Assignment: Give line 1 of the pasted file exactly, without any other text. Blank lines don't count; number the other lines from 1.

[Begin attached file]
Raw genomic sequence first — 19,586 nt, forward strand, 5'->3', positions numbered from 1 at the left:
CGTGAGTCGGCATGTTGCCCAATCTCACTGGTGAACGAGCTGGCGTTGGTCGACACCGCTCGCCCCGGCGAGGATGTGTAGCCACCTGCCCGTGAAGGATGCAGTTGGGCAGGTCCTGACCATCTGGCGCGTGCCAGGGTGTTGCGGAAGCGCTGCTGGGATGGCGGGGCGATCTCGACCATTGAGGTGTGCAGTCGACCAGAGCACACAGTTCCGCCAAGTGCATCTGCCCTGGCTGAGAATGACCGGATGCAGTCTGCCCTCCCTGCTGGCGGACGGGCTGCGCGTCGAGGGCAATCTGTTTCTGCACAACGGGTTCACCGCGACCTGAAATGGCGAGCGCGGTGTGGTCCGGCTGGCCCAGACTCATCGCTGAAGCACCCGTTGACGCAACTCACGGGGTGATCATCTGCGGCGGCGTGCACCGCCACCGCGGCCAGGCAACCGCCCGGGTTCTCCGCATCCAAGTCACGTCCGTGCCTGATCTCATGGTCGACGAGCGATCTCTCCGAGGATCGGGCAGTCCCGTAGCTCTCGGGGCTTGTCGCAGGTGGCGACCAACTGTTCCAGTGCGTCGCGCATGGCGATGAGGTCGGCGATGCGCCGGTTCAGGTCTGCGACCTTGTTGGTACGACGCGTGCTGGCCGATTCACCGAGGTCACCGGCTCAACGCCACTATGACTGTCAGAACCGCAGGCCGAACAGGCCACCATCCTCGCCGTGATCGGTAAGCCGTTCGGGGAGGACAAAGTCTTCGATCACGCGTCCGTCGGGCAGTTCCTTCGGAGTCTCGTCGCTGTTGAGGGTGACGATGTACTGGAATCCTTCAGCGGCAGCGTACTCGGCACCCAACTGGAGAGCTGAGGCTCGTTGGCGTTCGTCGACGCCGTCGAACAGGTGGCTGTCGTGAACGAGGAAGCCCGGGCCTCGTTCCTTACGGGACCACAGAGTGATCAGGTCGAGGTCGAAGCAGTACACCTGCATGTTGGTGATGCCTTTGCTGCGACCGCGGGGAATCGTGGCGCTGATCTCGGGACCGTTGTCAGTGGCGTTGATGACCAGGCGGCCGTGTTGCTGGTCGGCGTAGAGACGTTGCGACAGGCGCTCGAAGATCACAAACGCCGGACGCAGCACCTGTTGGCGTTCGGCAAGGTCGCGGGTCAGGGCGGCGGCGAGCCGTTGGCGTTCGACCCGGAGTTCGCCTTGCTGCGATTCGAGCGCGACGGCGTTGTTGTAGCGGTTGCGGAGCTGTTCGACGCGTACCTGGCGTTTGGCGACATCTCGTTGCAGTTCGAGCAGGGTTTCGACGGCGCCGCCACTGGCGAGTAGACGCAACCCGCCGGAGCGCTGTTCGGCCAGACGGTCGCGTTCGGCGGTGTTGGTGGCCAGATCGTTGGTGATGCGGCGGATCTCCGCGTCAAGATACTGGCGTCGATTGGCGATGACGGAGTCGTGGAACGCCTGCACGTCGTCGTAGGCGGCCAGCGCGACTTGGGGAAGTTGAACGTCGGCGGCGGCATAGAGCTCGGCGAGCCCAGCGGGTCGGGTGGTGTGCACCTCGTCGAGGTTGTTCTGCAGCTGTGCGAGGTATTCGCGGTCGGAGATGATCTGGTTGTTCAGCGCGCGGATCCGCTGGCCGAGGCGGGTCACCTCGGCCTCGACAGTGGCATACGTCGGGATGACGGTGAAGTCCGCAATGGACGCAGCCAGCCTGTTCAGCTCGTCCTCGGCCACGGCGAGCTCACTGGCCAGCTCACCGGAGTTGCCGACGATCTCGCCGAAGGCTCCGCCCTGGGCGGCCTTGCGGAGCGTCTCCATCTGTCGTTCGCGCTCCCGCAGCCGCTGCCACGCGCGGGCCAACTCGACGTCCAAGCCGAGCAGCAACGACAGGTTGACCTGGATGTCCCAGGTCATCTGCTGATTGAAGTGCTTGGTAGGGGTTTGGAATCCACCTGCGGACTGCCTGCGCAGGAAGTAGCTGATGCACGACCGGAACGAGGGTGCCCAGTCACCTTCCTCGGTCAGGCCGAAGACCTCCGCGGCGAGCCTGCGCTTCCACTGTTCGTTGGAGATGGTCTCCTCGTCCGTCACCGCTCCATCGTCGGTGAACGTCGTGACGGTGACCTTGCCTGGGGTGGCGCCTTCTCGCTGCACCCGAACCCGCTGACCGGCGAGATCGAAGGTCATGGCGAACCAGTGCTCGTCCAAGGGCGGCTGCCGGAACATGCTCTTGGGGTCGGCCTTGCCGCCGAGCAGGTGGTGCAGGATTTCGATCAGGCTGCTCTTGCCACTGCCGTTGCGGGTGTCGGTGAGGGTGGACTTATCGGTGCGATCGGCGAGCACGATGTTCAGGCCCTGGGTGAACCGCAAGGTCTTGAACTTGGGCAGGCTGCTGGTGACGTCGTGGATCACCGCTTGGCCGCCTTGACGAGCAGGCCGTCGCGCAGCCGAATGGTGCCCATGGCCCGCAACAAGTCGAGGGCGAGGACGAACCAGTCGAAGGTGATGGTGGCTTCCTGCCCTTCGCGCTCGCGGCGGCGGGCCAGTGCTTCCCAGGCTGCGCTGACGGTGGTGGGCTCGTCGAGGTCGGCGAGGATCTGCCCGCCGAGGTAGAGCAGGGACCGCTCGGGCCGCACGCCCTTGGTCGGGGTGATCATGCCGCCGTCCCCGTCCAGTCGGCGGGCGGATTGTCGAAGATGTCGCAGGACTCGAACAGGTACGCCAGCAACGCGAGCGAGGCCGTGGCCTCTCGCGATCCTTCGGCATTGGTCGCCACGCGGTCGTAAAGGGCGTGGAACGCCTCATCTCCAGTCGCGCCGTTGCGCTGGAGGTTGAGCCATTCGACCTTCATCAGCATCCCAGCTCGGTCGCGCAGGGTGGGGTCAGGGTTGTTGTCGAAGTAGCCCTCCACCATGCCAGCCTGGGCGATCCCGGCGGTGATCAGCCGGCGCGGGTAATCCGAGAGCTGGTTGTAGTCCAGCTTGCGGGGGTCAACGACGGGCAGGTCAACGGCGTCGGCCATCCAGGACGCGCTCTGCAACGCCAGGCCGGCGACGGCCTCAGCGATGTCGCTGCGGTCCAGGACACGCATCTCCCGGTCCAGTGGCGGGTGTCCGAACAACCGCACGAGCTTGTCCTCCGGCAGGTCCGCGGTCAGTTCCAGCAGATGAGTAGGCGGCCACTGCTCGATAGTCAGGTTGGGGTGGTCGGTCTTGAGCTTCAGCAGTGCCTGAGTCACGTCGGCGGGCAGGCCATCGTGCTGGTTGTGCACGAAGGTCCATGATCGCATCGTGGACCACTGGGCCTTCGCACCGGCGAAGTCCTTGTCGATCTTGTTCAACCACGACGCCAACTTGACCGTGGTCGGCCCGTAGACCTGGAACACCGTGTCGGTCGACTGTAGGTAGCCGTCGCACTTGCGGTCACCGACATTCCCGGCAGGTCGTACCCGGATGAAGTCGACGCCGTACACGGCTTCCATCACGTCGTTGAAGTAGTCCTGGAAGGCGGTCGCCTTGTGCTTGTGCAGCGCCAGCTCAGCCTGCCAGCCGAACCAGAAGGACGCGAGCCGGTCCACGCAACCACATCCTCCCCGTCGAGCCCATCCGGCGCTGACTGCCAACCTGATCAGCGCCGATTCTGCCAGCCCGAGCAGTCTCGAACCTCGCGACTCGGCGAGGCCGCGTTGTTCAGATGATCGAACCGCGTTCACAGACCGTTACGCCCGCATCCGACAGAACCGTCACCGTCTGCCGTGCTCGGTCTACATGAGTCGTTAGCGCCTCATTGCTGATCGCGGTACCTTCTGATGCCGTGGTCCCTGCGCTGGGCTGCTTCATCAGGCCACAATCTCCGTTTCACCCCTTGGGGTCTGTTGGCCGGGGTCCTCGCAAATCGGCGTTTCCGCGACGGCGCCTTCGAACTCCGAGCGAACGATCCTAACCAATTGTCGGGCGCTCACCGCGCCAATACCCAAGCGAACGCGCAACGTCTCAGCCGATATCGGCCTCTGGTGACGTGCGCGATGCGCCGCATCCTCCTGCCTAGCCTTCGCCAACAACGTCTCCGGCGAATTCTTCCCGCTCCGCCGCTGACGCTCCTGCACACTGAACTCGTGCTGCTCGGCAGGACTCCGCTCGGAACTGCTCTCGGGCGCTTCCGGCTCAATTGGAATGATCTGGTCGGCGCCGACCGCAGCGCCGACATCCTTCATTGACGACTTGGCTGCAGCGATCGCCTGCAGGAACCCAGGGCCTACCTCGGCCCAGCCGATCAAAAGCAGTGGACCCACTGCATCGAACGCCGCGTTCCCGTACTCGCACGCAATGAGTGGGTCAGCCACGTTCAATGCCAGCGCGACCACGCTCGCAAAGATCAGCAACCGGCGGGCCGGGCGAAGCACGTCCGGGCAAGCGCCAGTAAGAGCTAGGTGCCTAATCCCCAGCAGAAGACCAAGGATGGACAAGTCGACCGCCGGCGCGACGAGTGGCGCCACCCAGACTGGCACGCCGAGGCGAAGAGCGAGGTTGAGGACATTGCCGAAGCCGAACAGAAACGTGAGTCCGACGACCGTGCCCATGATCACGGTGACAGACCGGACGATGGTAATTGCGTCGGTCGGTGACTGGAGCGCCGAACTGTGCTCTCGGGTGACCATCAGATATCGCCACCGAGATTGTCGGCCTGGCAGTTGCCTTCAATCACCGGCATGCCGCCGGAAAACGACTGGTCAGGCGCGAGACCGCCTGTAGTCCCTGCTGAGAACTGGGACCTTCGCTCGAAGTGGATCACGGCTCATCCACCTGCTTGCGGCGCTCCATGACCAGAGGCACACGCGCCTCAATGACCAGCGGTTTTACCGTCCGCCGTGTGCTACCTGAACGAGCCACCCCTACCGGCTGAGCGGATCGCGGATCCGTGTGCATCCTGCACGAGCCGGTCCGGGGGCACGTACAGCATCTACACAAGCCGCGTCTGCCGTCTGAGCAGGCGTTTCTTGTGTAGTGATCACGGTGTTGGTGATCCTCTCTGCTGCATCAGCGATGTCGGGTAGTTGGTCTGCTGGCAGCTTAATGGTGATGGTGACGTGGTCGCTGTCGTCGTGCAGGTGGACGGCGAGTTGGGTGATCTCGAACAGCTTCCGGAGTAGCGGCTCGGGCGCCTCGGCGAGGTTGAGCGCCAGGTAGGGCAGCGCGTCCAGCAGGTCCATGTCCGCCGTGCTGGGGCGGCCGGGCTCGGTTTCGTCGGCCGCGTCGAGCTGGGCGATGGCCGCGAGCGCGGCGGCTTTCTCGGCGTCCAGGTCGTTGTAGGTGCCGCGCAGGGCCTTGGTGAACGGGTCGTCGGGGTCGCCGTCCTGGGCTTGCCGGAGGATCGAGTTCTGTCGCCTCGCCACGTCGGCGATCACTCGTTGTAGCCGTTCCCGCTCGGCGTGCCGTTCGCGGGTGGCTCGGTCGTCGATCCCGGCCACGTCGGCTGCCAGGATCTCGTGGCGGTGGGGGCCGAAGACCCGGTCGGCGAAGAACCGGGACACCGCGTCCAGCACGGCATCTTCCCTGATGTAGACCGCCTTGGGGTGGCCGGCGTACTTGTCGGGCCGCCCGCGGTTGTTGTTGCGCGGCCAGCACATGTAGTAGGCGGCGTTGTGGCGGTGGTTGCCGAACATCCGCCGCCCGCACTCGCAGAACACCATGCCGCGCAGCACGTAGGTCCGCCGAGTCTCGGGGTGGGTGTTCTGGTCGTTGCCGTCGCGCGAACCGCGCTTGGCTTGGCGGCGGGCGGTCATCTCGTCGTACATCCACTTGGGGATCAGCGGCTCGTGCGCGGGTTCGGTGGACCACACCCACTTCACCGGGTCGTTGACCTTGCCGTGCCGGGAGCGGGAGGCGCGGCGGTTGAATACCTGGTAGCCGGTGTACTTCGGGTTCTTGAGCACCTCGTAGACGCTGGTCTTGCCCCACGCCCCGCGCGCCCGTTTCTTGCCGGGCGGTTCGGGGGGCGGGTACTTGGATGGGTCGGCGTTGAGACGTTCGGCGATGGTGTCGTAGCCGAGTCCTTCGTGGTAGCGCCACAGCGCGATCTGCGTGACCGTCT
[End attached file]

Raw genomic sequence first — 19,586 nt, forward strand, 5'->3', positions numbered from 1 at the left: